Education revolves around language and the use of language. Knowledge and the ability to use it to think and communicate isn't possible without a sound understanding of the symbols and usage we call language, and it is therefore the foundation on which we build everything else. But for the building to stand, we must ensure that foundation is stable.
The most time-honored method for laying such a sound foundation for language in the West is the Trivium, a Classical conception codified and formalized in the Middle Ages. Those who've looked into Classical-style education will recognize the Trivium as the three fundamentals of education: grammar, logic, and rhetoric.
In the modern world, these three elements are usually retained during education (though increasingly less so), but they're retained in distinction from each other and never as an integrated whole. Sister Miriam Joseph's The Trivium: The Liberal Arts of Logic, Grammar, and Rhetoric reverses that trend.
Subtitled Understanding the Nature and Function of Language, the book is an intellectual romp through the liberal arts. By "romp" is not meant that it's full of jokes. But for those (particularly teachers, serious students, and everyone who lives by or for the written word) who really want to understand language, it's like a trip to the educational candy shop.
Joseph likes to reduce things to their essential character. For instance, she calls logic the art of thinking; grammar, the art of inventing and combining symbols; and rhetoric, the art of communication. (Arithmetic is the theory of number; music is the application of the theory of number; and so on.)
This ability to distil makes this book extremely eye-opening. It also makes it challenging, since there isn't any wasted space. Joseph moves briskly, at times rapidly, through her content, and many readers will find themselves backing up and reading pages over just to keep up. That's perfectly fine, and indeed, some pages should be reviewed frequently.
Some readers may be thrown by the different ordering of the Trivium subjects. Instead of the now-familiar grammar-logic-rhetoric progression, Joseph arranges them as logic-grammar-rhetoric. The actual content of her instruction generally follows the more recognizable order, but she also shows how the alternate order is more intuitive.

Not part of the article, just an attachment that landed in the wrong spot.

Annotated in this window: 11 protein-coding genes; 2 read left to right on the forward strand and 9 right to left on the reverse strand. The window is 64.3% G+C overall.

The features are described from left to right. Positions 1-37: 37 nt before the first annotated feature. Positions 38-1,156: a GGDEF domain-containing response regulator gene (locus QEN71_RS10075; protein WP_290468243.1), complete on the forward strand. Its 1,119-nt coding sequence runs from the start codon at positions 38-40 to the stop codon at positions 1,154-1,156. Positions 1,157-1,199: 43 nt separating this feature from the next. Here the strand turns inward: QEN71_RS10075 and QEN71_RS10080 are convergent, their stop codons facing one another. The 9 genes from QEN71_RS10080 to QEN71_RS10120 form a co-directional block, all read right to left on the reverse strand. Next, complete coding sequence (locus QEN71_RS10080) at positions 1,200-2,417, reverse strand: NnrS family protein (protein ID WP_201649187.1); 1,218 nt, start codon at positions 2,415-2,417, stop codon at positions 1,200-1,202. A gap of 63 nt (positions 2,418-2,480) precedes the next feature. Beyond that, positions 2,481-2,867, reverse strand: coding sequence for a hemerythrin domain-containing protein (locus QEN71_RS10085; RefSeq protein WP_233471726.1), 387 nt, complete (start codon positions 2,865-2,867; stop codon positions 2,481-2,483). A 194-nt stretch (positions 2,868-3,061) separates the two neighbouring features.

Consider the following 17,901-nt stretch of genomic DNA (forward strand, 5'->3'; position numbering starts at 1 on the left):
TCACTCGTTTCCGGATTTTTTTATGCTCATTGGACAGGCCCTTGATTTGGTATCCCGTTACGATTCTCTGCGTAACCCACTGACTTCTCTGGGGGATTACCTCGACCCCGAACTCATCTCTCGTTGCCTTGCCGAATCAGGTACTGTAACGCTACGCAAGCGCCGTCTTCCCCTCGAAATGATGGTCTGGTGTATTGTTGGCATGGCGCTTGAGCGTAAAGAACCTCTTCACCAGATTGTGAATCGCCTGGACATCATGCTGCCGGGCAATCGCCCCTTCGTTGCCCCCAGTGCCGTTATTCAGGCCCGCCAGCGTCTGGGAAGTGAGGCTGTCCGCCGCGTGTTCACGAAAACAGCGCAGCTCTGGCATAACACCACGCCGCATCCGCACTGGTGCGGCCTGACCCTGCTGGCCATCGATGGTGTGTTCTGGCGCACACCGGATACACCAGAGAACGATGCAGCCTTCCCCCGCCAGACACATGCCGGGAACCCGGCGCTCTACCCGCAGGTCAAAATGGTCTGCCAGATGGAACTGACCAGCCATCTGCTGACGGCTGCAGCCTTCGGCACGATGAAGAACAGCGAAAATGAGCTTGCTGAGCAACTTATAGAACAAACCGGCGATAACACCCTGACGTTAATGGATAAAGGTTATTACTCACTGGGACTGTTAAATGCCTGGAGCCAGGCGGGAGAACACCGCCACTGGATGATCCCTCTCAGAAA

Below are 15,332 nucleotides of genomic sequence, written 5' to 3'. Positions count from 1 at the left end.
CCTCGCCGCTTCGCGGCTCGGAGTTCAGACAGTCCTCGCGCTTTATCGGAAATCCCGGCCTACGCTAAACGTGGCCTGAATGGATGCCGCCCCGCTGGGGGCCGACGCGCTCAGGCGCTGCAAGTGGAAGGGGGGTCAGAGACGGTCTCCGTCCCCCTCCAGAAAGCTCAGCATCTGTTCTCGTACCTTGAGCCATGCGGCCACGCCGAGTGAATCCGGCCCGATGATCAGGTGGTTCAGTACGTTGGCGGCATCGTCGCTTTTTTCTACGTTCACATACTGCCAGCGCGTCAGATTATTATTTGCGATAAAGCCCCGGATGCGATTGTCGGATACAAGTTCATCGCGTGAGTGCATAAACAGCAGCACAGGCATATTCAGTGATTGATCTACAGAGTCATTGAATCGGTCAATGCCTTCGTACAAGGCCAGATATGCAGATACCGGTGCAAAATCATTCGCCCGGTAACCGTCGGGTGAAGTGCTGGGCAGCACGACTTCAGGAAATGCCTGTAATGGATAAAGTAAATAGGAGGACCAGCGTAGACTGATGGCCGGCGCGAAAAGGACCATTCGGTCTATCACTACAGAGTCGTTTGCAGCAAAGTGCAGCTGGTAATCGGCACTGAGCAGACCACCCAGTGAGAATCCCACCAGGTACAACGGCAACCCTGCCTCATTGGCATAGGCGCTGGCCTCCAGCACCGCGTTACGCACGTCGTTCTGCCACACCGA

Each subject gets its own treatment (grammar and logic enjoy more coverage than rhetoric), and each is also fit into the unified form of the whole (how does grammar affect logic? how does rhetoric influence or draw on grammar? etc.). A literary scholar in her own right, Joseph uses innumerable literary examples to demonstrate simple and difficult concepts alike.
Not that there are many simple concepts in The Trivium when it comes down to it. Joseph, we sense, would have little patience for the student in her class who couldn't keep up. Fortunately we don't have to try: her breadth of knowledge is preserved here in writing, and those who love or want to love language can (and should) peruse it at their own pace.
Review by C. Hollis Crossman
C. Hollis Crossman used to be a child. Now he is a husband and father, teaches adult Sunday school in his Presbyterian congregation, and likes weird stuff. He might be a mythical creature, but he's definitely not a centaur. Read more of his reviews here.
Review by C. Hollis Crossman
C. Hollis Crossman used to be a child. Now he's a husband and father who loves church, good food, and weird stuff. He might be a mythical creature, but he's definitely not a centaur. Read more of his reviews here
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